What Herbs & Vegetables to Grow in Winter

If you live in hardiness zones 1 through 6 where winters have freezing temperatures, your only alternative to grow plants in winter is inside the house or a greenhouse. Other zones with milder winter temperatures have the alternative of using a cold frame. Carole Ottesen, in her article Cool Cold Frames, "Country Gardens" Early Spring 2010, explains that a cold frame has raised sides to protect the plants and a glass top to keep out the chill. It is used to extend the growing season later into winter and allows earlier spring planting.


Most herbs are warm-weather plants, such as basil, rosemary, sage, marjoram, oregano and thyme. Those herbs do better in pots inside the house on a sunny windowsill. The window should get six hours of sunlight. Turn the pots so the herbs don't get lopsided by bending towards the light source. Herbs that like cooler temperatures, such as parsley, dill and coriander, will do just as well inside in pots. If your kitchen has a sunny window, keep the pots in the kitchen and snip the herbs to as needed.


Lettuces grow nicely in a cold frame. Place the frame against the house, a building wall or stone fence so the sun's warmth is absorbed during the day and released at night. Grow the lettuces in flats or 6-inch pots. Leaf lettuces work better than head lettuces. Snip off leaves to harvest.

Leafy Greens

Plant greens such as chard, kale, mustard greens and spinach directly in the soil in the cold frame. Add 6 inches of potting soil and 3 inches of compost over the garden dirt to improve it. Cover the soil with clear plastic directly on the ground until the seeds sprout. The plastic traps heat and moisture. Harvest leaves at any stage they're big enough to pick. Snip them off with scissors, and the plant will continue to grow. Prop open the glass top of the cold frame to release heat on warmer days.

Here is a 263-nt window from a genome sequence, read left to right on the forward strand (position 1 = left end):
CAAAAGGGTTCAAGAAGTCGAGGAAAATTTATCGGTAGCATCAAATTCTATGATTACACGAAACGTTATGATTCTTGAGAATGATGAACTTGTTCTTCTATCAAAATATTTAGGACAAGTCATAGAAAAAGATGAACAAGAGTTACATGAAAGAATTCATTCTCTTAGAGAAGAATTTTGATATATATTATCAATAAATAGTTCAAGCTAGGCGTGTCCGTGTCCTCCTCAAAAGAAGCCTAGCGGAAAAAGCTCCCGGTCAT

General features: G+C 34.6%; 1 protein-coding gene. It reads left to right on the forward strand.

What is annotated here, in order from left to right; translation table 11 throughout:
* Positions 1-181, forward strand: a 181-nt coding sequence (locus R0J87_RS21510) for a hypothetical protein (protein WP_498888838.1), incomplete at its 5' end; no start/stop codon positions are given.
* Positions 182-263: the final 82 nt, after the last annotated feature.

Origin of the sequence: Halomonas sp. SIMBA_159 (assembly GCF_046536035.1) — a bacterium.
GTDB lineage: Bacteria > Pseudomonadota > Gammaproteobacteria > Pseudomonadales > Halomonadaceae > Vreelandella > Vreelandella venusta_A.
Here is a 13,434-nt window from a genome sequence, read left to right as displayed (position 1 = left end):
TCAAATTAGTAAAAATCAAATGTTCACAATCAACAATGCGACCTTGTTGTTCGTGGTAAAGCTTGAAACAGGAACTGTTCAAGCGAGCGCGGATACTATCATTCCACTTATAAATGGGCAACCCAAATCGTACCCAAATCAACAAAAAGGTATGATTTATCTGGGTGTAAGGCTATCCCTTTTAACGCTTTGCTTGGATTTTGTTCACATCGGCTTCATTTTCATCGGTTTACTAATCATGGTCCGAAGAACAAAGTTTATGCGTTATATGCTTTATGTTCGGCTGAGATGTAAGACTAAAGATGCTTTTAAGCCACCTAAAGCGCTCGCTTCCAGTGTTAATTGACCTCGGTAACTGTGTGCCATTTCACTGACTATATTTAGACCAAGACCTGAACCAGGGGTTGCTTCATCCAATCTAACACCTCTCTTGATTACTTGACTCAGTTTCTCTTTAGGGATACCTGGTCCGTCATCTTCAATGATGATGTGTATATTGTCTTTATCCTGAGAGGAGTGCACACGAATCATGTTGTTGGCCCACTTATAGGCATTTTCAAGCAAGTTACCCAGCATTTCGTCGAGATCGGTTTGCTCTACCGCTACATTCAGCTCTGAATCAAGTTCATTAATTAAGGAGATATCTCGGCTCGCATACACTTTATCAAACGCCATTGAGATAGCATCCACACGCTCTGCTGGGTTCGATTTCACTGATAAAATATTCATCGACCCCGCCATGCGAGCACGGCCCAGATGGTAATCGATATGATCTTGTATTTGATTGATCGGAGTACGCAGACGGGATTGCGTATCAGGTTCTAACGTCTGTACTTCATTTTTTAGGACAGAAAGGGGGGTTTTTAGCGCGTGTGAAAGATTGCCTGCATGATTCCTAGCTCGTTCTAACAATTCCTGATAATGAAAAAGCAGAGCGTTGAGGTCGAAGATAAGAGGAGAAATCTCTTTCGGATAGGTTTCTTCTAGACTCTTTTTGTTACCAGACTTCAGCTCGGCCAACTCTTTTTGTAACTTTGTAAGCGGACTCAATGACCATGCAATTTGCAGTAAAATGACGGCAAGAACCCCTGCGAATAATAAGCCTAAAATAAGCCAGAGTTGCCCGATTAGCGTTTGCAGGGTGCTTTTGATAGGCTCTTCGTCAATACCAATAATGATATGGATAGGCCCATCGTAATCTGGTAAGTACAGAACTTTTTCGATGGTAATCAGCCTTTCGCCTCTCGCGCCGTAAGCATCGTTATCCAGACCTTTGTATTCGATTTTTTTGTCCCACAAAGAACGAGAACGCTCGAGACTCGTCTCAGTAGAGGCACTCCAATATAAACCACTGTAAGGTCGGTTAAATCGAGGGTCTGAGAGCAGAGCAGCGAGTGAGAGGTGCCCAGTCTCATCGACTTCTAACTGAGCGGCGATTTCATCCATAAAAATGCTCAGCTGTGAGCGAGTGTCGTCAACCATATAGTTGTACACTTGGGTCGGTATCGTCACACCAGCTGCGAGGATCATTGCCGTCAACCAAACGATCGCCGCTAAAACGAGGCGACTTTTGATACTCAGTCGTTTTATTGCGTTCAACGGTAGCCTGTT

Tomatoes, Cucumbers and Peppers

Charlie Ryrie, in his book "The Country Garden," says that tomatoes, cucumbers and peppers may successfully be grown inside or in a greenhouse. These warm-season vegetables require six to eight hours of sunlight, so place them in a sunny window. Start in 4-inch pots as seedlings, then transplant to 1-gallon-size containers with adequate drainage. Feed every time you water with a water-soluble fertilizer diluted to 1/4 strength. In other words, if the directions say use 2 tablespoons per gallon of water, only use 1/2 tablespoon. Pollinate the flowers with a soft brush, dusting each flower. Or use a commercial blossom-set spray.

Broccoli, Brussels Sprouts and Other Cabbage Family Members

While these are cool-season vegetables and prefer lower temperatures, most get too tall to easily grow outside in a cold frame. They also have a longer time to maturity, which means a hard freeze may hit before you can harvest them. If winters are mild and it seldom gets below freezing, start the crops as seedlings in August and transplant to the garden in October for a December crop.

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About this Author

Katie Rosehill holds an MBA from Arizona State University. She began her writing career soon after college and has written website content and e-books. Her articles have appeared on GardenGuides.com, eHow, and GolfLinks. Favorite topics include personal finance - that MBA does come in handy sometimes - weddings and gardening.